OPEC’s January production is likely to come in lower than anticipated, a former Saudi Aramco executive said in a statement to CNBC on Thursday.
The oil cartel agreed last month to shave 800,000 barrels per day off its October production levels, with its non-OPEC allies agreeing to cut 400,000 barrels per day, for a combined 1.2 million barrels per day. But Sadad al Husseini, former executive vice president of Saudi Aramco, told CNBC that OPEC is likely to cut in January about 1 million barrels per day off its October production levels, adding that it is possible that the cartel could cut as much as 1.2 million bpd—that’s in addition to its allies who promised to cut 400,000 bpd.
All signs from OPEC this past week, following a brutal oil price slide, have all indicated that OPEC was aware that the 1.2 million bpd in promised cuts would not quell the market unrest. The United Arab Emirates Energy Minister said on Tuesday that a market rebalance should take place in the first quarter of 2019; he also added that OPEC would cut deeper if it turned out to be an insufficient volume of oil taken off the market.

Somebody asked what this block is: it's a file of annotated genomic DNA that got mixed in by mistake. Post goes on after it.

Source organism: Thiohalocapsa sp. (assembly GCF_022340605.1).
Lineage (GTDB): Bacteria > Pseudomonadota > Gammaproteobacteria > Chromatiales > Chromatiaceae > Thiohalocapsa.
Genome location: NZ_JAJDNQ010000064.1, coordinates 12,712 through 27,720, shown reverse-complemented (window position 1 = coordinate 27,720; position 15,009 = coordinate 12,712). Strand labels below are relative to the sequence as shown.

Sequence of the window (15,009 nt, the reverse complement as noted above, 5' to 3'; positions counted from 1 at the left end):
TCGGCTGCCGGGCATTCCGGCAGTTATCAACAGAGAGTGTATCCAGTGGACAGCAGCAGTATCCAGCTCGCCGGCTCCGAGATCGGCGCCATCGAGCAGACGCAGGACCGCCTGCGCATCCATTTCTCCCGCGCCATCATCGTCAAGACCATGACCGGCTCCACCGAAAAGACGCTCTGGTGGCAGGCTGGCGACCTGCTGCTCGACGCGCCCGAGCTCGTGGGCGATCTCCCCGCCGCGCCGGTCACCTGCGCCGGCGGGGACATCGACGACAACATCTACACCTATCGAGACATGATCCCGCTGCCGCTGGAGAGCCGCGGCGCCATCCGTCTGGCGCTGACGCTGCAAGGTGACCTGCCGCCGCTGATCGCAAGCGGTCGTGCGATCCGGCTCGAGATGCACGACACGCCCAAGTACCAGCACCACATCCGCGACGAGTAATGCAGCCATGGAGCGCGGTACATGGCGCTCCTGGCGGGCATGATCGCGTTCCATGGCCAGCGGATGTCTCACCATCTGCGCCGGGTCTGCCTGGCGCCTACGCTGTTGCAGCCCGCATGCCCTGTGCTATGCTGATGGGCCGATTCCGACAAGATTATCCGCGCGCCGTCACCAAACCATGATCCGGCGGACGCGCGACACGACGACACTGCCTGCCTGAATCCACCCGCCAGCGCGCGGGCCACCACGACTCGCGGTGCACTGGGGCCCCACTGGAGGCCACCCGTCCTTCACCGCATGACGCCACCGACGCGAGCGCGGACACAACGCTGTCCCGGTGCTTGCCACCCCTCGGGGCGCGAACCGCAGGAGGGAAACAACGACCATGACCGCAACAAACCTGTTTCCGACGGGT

Then news came in that Saudi Arabia’s exports had fallen more sharply than expected, and indications are today that fewer OPEC barrels—the fewest in five years, in fact—made their way to the United States in December.
Most analysts agree that oil prices will stay low if OPEC and its allies fail to make good on its promise. Oil prices were up late on Thursday afternoon after the bullish media reports, with WTI trading up 1.22% per barrel at $47.11, with Brent trading up 1.78% at $55.89 per barrel.
By Julianne Geiger for Oilprice.com
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